Today: Psalms 37:10-20; Luke 5:17-22; Numbers 16:36-50; Numbers 17 & 18
Psalms 37 makes complete sense if you view it through the lens of eternal vision. We are surrounded by wickedness. Evil is glorified and extolled in our culture, raised up on social media pedestals and worshipped. Our wealthy elites, today’s royalty, openly curse God and mock the Christian faith. We can focus on this sad state of affairs and feel dejected… Or we can view our situation with eternal vision, as David does in Psalms 37, and understand that ultimately we are victorious.
Which is more important: the “little while” that the wicked will reign on this cursed planet? Or all of eternity when “the humble will inherit the land and will delight themselves in abundant prosperity?” (v.11) Take heart, friends, eternity lasts much longer than our paltry 75 or so years here in this place. Some day the swords of the wicked will “enter their own heart and their bows will be broken.” (v.15) In the meantime, “the LORD sustains the righteous, and their inheritance will be forever.” (v.18) That is a promise! We need not feel ashamed during this “time of evil” for some day the wicked will “vanish — like smoke they [will] vanish away.” (v.20)
In Luke 5, the Pharisees and teachers of the law had “come from every village of Galilee and Judea, and from Jerusalem.” (v.17) Had they come specifically to see this Jesus they had heard about?
I think that Jesus first tells the paralyzed man, “Friend, your sins are forgiven you,” BECAUSE the religious leaders were there. Jesus knew that they would think His words were blasphemous. He didn’t usually tell people their sins were forgiven before He healed them. This message was purely for the benefit of the religious leaders.
He told the man his sins were forgiven and then He waited… He let the religious men chew on it for a while. Imagine the paralyzed man sitting there. I wonder if he was thinking, “Is that all?” or did he feel a change within His soul? We aren’t told; we only know how Jesus’ words affected the religious men — this theater was all for them anyway.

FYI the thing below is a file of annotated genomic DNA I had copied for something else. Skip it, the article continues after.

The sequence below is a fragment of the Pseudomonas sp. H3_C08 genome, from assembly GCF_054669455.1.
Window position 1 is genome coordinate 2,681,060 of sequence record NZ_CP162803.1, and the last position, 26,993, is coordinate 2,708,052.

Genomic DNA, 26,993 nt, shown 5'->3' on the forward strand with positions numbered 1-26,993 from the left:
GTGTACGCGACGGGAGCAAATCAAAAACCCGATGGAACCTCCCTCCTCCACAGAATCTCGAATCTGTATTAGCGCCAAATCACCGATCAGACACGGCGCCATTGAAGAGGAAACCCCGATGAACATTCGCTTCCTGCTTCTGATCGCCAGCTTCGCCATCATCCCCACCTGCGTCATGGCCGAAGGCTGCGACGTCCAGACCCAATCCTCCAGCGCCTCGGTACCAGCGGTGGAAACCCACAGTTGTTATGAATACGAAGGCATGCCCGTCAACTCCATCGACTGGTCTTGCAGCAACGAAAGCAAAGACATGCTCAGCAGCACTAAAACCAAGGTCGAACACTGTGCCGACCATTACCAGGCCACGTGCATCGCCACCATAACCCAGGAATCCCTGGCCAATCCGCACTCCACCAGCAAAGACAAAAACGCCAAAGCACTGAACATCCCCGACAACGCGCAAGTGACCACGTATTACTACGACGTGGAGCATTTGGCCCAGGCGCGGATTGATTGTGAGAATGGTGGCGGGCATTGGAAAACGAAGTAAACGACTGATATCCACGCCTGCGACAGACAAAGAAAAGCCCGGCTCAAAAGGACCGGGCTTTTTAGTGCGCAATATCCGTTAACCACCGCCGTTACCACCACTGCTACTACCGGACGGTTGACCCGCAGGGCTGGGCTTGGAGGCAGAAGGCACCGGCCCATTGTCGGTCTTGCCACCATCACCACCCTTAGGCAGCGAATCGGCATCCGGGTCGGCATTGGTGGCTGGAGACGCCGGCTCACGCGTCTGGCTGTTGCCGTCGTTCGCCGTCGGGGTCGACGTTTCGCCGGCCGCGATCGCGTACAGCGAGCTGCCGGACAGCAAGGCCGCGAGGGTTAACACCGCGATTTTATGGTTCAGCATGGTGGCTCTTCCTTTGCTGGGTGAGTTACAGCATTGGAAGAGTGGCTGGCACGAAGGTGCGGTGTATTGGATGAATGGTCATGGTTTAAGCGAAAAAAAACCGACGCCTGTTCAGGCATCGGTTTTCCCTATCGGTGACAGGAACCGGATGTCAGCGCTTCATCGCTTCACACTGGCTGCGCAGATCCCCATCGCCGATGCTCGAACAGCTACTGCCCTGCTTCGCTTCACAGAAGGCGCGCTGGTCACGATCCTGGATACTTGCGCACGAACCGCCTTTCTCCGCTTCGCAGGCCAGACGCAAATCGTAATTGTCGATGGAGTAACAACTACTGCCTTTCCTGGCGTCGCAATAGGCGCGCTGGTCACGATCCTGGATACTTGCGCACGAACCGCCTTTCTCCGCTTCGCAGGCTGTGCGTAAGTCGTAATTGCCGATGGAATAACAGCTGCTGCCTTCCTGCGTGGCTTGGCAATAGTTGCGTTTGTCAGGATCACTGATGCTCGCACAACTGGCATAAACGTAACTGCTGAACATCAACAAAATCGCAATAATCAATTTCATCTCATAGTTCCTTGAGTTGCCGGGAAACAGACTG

Jesus wanted to make sure they got it. He then told them, “Which is easier, to say: ‘You sins are forgiven you’ or to say, ‘Get up and walk?’ But so that you may know that the Son of Man has authority on earth to forgive sins… I say to you, get up, and pick up your stretcher, and go home.” (v.23-24) And the paralyzed man jumped up and walked home!
WE know that Jesus had authority to forgive sins. But the religious men had no idea. There is no way to SEE when someone’s sins are forgiven. But a paralyzed man jumping up and walking? That is pretty obvious! The crowd was astonished, struck with fear. They responded by glorifying God.
We aren’t told how the religious men responded but I suspect they weren’t glorifying God along with the crowds. They continued skulking around behind Jesus, grumbling against Him for eating and drinking with the “tax collectors and sinners.” They didn’t like this guy, Jesus. He exposed their arrogance and made them look bad.
Wow, did those Israelites had a lot of nerve! They had JUST watched Korah and his fellow mutineers get swallowed up by the earth. Yet immediately they started grumbling again against Moses and Aaron. I think I would have kept my mouth shut!
God was done with those incessant grumblers! “Move aside, Moses!” He said, “Let me at ’em! I’m gonna burn ’em alive!” (v.45 paraphrased)
If I were Moses, I think I would have said, “Certainly, God! Please and thank you!!”
But nope. Once again, Moses falls on his face and begs for God’s mercy on the Israelites.
See why I love this guy, Moses, so much? Was anyone in the Old Testament ever more humble? More selfless? More patient? More compassionate than Moses?!?